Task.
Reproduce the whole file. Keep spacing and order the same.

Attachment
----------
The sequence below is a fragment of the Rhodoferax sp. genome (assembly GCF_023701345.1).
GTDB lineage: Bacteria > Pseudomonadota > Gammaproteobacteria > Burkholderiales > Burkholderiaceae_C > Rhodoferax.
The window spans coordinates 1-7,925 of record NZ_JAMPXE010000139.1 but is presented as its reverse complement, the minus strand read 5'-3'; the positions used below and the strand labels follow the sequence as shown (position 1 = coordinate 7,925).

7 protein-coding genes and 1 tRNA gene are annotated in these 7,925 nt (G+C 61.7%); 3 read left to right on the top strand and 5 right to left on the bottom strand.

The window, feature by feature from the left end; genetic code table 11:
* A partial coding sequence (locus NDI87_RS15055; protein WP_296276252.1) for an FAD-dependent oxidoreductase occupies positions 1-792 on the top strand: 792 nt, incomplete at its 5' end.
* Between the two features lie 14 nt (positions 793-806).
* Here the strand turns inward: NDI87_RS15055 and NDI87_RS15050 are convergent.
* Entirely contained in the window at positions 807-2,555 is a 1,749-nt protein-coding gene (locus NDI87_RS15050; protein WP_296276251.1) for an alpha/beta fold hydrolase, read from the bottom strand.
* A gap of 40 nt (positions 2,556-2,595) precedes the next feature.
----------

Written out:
The sequence below is a fragment of the Rhodoferax sp. genome (assembly GCF_023701345.1).
GTDB lineage: Bacteria > Pseudomonadota > Gammaproteobacteria > Burkholderiales > Burkholderiaceae_C > Rhodoferax.
The window spans coordinates 1-7,925 of record NZ_JAMPXE010000139.1 but is presented as its reverse complement, the minus strand read 5'-3'; the positions used below and the strand labels follow the sequence as shown (position 1 = coordinate 7,925).

7 protein-coding genes and 1 tRNA gene are annotated in these 7,925 nt (G+C 61.7%); 3 read left to right on the top strand and 5 right to left on the bottom strand.

The window, feature by feature from the left end; genetic code table 11:
* A partial coding sequence (locus NDI87_RS15055; protein WP_296276252.1) for an FAD-dependent oxidoreductase occupies positions 1-792 on the top strand: 792 nt, incomplete at its 5' end.
* Between the two features lie 14 nt (positions 793-806).
* Here the strand turns inward: NDI87_RS15055 and NDI87_RS15050 are convergent.
* Entirely contained in the window at positions 807-2,555 is a 1,749-nt protein-coding gene (locus NDI87_RS15050; protein WP_296276251.1) for an alpha/beta fold hydrolase, read from the bottom strand.
* A gap of 40 nt (positions 2,556-2,595) precedes the next feature.